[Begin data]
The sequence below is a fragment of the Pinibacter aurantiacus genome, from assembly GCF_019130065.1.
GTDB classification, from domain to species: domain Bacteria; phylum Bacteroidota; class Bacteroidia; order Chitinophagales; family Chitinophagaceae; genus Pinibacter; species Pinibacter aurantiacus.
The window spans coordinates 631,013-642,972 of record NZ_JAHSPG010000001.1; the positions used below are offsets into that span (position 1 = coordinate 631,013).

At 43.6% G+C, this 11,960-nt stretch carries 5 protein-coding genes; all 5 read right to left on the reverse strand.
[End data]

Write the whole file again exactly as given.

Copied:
The sequence below is a fragment of the Pinibacter aurantiacus genome, from assembly GCF_019130065.1.
GTDB classification, from domain to species: domain Bacteria; phylum Bacteroidota; class Bacteroidia; order Chitinophagales; family Chitinophagaceae; genus Pinibacter; species Pinibacter aurantiacus.
The window spans coordinates 631,013-642,972 of record NZ_JAHSPG010000001.1; the positions used below are offsets into that span (position 1 = coordinate 631,013).

At 43.6% G+C, this 11,960-nt stretch carries 5 protein-coding genes; all 5 read right to left on the reverse strand.